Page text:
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By: Tammy Sassoon, M.s.ed

Dear Mrs. Sassoon,

My nine-year-old boy is a very confident child who is afraid to walk upstairs or downstairs alone in our house. When I ask him what he is afraid of exactly, he says that he just doesn’t like being alone. Until now, I didn’t address it because it wasn’t having such a negative impact on his life. However, as he is getting older, he feels that he would like to feel safe and comfortable going up and down alone, as most kids his age are able to do. In addition, I am worried about how his anxiety will affect him down the line, and he is too. Two weeks ago, he asked me who will want to marry him, being that he is so scared to be alone. Would you have any practical strategies to offer me?


Concerned Mother

Dear Concerned Mother,

Believe it or not, you are asking a question that is relevant to many children. I find that in most families, there is at least one child who exhibits anxiety about being alone. Some children are afraid to walk down the block alone, others are afraid to walk to school alone (even when they reach an age where all their friends are doing so already), and some are even afraid to walk to different parts of the house alone, as you are describing. Have no fear! There is a solution that I have never seen fail any child. I teach parents a technique called “successive approximation.” It consists of two parts:

Part One:Tell your child that you learned a brilliant technique that helps children feel comfortable walking around the house alone. Ask your son if he is interested in learning it. If he says, “Yes,” you will do it, and if he says, “No,” say, ‘Sure,” and tell him that if he ever changes his mind he can let you know. If the child is ready to learn the technique, you go to the room where the child is afraid to go to alone, and tell the child that every time he says the words, “I am okay,” you will move one foot away from the child. Assure your child that you will NEVER move further unless he clearly says the words, “I am okay.” As your child keeps telling you that he is okay, comment about how far you are (i.e. “I am halfway down the steps”), and ask your child if it’s too much in one day for him, and if he thinks you should resume the next day. Nine out of ten times, children say they want to continue the same day. You must repeat this activity every day for a few minutes until your child is completely comfortable being alone when you leave him.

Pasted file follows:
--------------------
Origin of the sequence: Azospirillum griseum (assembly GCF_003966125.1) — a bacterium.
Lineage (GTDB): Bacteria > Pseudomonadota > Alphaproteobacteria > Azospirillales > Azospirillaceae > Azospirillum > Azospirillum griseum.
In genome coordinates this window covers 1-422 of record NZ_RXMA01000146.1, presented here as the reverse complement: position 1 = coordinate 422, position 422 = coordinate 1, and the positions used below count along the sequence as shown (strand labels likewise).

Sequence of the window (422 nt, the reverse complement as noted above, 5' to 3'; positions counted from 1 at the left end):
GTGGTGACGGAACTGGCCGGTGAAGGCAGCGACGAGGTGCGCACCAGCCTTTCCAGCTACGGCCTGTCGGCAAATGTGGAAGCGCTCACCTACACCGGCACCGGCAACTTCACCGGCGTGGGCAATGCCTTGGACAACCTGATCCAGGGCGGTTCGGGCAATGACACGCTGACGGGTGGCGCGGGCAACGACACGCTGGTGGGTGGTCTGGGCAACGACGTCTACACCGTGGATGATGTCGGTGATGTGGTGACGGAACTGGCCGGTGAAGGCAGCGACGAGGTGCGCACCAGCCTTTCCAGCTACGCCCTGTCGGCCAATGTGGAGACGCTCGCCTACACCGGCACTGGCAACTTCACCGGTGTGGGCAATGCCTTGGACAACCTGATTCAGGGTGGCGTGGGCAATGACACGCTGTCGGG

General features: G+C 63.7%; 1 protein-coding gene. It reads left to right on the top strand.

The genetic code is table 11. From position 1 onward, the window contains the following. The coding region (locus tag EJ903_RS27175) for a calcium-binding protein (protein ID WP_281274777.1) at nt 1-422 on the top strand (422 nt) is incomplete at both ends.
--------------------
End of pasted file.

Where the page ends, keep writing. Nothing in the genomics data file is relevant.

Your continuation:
Part Two: Tell your child that since he is now comfortable being in his room alone, you will teach him the second part of the technique, which is how to be comfortable getting TO the room alone in a comfortable way. This time around you start by standing with the child next to the steps downstairs, and tell him that every time he feels comfortable moving a foot away from you he should say, “I’m okay,” and progress one foot towards the destination. He repeats, “I’m okay” over and over again, “successively approximating” himself towards the goal. Once he arrives at his destination, ask him if he think he can stay there alone for one minute that day. Then ask him if he can stay two minutes, three, etc. Whenever he gets uncomfortable, say, “No problem...we will pick up again tomorrow. This technique takes a few days.”

Remember that the entire basis of this strategy is that your child is moving towards the goal in small increments which HE is comfortable with, on HIS terms. Never push. I have yet to see this technique fail. You can use this to help a child get to any place that he is anxious about (assuming there is no trauma connected to that place). Good luck, and thank you for sharing your question with our readers.